The Citizens & Soldiers Digest vision of The Watchdog editors, and we are re-launching a research based on-line periodical with both Civilian and Military historians in mind. With the roll out of The Citizens & Soldiers Digest which we think is the best of both worlds--free of cost to readers and easily accessed on-line--The Watchdog is back in a “magazine” format. There will be research articles, product reviews with recommendations and period material culture analysis in each issue. Being a non-profit 501(c)3, any proceeds after expenses are donated to battlefield preservation. There is a link if you wish to donate to The Watchdog battlefield preservation fund. We hope you enjoy reading what we have to offer here and thanks for checking it out.

CONNIE PAYNE

I never set out to be an Editor of Civil War publications. I was a photographer and a reenactor, and a person who always felt more comfortable in the 19th century than the 20th and 21st. I preferred music that included mandolins and dulcimers over anything modern that the radio had to offer, and there was a time when my Civil War closet was nearly as full as my “real life” closet. My “career” in publishing was not planned in any way, and when the opportunity presented itself in 2005 to take over the helm of The Citizens’ Companion, I questioned my ability to do it justice. With absolutely nothing to start with, not even a rolodex with a single name in it, I waded my way through taking over a magazine, and for nearly 7 years, loved every minute of it. When The Camp Chase Gazette hit a low spot in 2008, I was asked if I wanted to take on a SECOND magazine, and I quickly agreed to do so. Being a civilian reenactor, this challenge proved to be a monumental, one, and far more daunting than The Companion. I was faced with the challenge of cleaning up the layout, making amends with readers,

5

advertisers and contributors, and trying to fill the pages of a magazine that many said would never recover. I would like to think that it did....it at least survived. Feeling that military reenactors really weren’t ready to accept a female editor, I was given the title “Sr. Staff Writer”, having absolutely no time to actually write anything. Admittedly, it was an area of contention, doing the work and never being given credit for it, but I enjoyed editing the Gazette nearly as much I did the Companion. When the decision was made just recently to move the magazines “inhouse”, my tenure with the magazines ended, and the opportunity immediately presented itself to work with two of the finest men I know to put out a new, different, & fresh publication. I never hesitated, knowing that I wasn’t ready to hang up my editing hat, and feeling confident that the reenacting community was ready for something new It was decided that we would incorporate BOTH facets of the hobby, civilian AND military, and provide the reader with well-researched and unique articles of interest in keeping with the history and reputation of The Watchdog Review. We also felt that providing the historian and reenactor with as much FREE information as possible is the right and proper thing to do, which is why the FULL version of each edition will be available on our website at no charge. Of course there will be kinks to work out and issues to address; all new publications have them, but the support we are receiving is encouraging, and we ask for your patience as we get our feet wet....yet again. Bill Christen & Craig Barry have supplied the reenacting community with some of the finest research material out there, and I consider it an honor to work with both of them. I am thrilled to continue to be able to work with longtime friends and colleagues, as well as an entirely new group of individuals that I hope to get to know better.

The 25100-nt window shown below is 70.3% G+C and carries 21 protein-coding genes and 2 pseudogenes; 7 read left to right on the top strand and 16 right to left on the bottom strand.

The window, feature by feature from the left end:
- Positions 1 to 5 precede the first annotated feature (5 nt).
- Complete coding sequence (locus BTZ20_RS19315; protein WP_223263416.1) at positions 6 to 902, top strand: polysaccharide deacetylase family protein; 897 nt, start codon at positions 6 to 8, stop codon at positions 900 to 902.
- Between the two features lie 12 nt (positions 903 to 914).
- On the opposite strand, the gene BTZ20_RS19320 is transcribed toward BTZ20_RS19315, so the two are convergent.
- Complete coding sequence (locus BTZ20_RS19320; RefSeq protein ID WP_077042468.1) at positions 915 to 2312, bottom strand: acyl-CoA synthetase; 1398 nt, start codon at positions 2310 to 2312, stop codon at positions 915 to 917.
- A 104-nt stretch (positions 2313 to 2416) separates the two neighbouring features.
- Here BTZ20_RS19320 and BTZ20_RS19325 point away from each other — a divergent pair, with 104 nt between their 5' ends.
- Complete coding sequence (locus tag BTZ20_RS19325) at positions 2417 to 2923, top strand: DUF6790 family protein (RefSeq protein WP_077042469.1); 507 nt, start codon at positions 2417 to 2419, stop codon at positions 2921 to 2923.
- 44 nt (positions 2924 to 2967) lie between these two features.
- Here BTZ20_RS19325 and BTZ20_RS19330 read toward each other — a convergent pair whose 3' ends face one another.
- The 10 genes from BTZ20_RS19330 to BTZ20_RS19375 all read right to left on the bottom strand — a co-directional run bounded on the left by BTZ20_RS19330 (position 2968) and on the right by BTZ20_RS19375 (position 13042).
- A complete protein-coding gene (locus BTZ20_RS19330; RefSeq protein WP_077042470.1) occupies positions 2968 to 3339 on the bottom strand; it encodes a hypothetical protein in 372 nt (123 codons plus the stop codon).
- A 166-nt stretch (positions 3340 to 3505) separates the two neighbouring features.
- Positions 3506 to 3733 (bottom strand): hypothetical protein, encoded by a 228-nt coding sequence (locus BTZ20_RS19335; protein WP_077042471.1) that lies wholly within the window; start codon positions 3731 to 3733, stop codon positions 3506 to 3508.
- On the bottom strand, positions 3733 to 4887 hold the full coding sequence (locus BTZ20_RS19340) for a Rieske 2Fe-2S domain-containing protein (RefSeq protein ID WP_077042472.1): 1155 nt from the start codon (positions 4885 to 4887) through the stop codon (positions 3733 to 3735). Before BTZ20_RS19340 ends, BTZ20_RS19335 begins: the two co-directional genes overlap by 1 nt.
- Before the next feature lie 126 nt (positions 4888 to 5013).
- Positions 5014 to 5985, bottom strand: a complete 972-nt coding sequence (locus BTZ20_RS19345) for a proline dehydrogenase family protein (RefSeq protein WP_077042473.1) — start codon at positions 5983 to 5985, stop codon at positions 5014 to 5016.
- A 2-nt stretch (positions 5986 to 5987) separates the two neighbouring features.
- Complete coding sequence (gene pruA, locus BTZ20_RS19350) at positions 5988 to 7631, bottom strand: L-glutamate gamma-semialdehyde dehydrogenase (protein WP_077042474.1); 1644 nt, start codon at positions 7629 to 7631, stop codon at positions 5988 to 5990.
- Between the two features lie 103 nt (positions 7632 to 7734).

A Reliable Resource for all things Civil War

ENJOY!


July/August, 2012

HELP US SAVE GAINES’ MILL We’re almost There!

$3,050,000 Down....$150,000 to Go! Late last year, we announced a new $3.2m campaign to save 285 acres of the Gaines’ Mill battlefield. This magnificent and historic tract would more than quadruple the amount of battlefield land saved at Gaines’ Mill. The good news is that we have now raised almost $3m to pay for this tract. Now we are still far from done. We still need to raise another $150,000 to reach our goal by the deadline of September 4th. We need your help to push this tract into the saved column.

The Citizens & Soldiers Digest

Gaines’ Mill included the largest charge of the American Civil War and proved to be Robert E. Lee’s first battlefield victory. Let’s make sure this threatened land becomes a protected battlefield that we and future generations will be able to visit.

285 Acres Targeted Donation Match: $2.67 to $1 Our Goal: $150,000 Learn about our 60-day challenge to save this battlefield & view the 285-acre tract at Gaines’ Mill by logging onto the CWT’s website: www.civilwar.org